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New book chronicles history of military forts built to protect Puget Sound from enemy ships

In this undated photo, a coast defense battery crew goes through training at Fort Casey, located across Admiralty Inlet from Port Townsend.
In this undated photo, a coast defense battery crew goes through training at Fort Casey, located across Admiralty Inlet from Port Townsend. COURTESY TO THE BELLINGHAM HERALD

In typical teenage fashion, David Hansen wasn't thrilled at the prospect of accompanying his parents on a drive from Seattle to visit friends on Whidbey Island. Turns out, the trip changed his life.

Their outing included a jaunt to Fort Casey, where military cannons and mortars had been ensconced on a bluff looking west toward Port Townsend. Hansen had never been to Fort Casey, but as a teenager he figured he knew what to expect.

"I knew what forts were," he said. "I'd seen lots of John Wayne movies."

Instead, he saw some of the massive guns, and the complex of concrete walls, rooms and barriers designed to protect them while crews shelled enemy ships trying to slip into Puget Sound.

"These things were so unlike anything else I had ever seen," Hansen said. "I wanted to know more about them."

Smitten, he went on to study history at the University of Washington, then did graduate work at Preservation Institute Nantucket, in Florida. He became an historic preservation officer with the Washington Department of Archaeology and Historic Preservation, with a specialty in military architecture.

Now retired in Olympia, his book about Fort Casey and its kindred forts in Puget Sound was recently published by Washington State University Press.

"Battle Ready: The National Coast Defense System and the Fortification of Puget Sound, 1894-1925," explores their history, from the national perspective of coast defenses to the particulars of the Puget Sound forts, where their scope and technical sophistication managed to outshine construction and labor problems, as well as disputes about defense strategy.

"They represent the most complete and sophisticated system ever to defend the important harbors of the United States," Hansen writes.

Despite decades of planning, construction and service, the Puget Sound forts never exchanged fire with hostile forces. Fears of attacks from Great Britain or, later, Japan, never materialized.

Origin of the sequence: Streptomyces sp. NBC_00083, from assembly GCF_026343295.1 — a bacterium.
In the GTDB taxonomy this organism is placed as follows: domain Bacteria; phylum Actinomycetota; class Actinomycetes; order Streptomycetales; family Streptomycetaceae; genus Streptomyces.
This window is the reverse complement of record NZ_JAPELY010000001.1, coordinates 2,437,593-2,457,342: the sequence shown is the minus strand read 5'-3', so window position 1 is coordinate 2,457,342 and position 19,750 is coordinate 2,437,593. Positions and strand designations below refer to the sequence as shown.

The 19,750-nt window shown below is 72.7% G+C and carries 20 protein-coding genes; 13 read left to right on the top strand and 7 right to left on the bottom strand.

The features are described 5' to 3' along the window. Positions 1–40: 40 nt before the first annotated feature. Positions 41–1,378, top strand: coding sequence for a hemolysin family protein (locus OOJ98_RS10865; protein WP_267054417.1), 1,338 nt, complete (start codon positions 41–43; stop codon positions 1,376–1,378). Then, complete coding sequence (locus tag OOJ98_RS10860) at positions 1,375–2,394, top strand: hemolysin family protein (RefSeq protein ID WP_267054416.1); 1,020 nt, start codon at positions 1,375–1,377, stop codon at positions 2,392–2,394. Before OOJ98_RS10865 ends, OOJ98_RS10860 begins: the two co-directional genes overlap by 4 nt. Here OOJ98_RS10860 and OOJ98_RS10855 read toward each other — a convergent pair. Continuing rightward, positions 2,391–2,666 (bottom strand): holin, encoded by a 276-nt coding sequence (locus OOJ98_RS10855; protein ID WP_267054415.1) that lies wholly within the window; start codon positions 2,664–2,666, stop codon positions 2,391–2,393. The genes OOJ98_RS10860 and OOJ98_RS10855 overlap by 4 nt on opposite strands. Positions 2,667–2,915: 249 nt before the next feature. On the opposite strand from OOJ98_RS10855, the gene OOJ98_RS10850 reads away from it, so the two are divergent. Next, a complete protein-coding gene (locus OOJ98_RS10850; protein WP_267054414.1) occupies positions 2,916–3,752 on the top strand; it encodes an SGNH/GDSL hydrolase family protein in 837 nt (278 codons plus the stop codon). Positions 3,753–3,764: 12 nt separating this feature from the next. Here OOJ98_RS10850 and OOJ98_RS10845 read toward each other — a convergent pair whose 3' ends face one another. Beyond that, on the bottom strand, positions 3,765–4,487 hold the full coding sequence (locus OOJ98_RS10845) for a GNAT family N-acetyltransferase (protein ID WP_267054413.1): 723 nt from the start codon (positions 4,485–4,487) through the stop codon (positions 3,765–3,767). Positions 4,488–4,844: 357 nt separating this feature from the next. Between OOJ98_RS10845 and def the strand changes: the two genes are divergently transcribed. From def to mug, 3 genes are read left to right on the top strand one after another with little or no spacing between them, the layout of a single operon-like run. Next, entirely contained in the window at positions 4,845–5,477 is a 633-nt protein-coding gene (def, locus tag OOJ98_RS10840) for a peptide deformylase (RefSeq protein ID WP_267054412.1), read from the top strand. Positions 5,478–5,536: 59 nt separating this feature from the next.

So, were the forts worth the bother and expense?

"That's a question we can ask about any military expenditure," Hansen said. "We spend a lot of money on the military hoping we won't have to use it. It's like an insurance policy."

I suppose if you're going to invest in major projects that become outdated, it's best to build them in scenic locations. Several of the fortifications - notably Fort Casey on Whidbey Island; Fort Worden, across Admiralty Inlet at Port Townsend; and Fort Flagler, just south of Port Townsend - are now popular state parks that attract thousands of visitors every year.

Hansen said he wrote his book, in part, to satisfy the curiosity of people who, like him when he was young, become intrigued by the forts and want to learn more. Hansen said his book, with its numerous historic photographs, is the first to give the Puget forts serious attention.

Some of the details will appeal most to fans of military history, but memorable nuggets of general interest sparkle throughout.

For example, during the height of the forts' construction, from 1898 to 1905, about 300 men worked on the projects, many of them Italians. But keeping workers posed a challenge. The low pay, hard work and remote locations didn't tempt laborers, and many quit to try their luck in the Alaska Gold Rush.

There were ongoing debates about where to build and how to arm the forts, depending on theories about how and where an enemy might attack. One scenario afloat in the early 1900s envisioned Japanese forces landing west of Fort Warden and taking Port Townsend. With Fort Warden and Fort Flagler under enemy control, the thinking went, the Japanese would flood the peninsula with immigrants to bolster their stronghold and control the Asian-Pacific trade.

Another idea, reflecting fears a foe might try a side route through Deception Pass, was to demolish the steel arch bridge planned for the pass and drop the wreckage into the channel below to block enemy ships.

With hindsight, it can be easy to scoff at such fears and mislaid plans. Perhaps too easy.

"We tend to interpret the past on what we know now," Hansen said. "Sometimes it's hard to make that translation."


"Battle Ready; The National Coast Defense System and the Fortification of Puget Sound, 1894-1925," by David M. Hansen, is available from Washington State University Press. The large-format paperback retails for $32.95.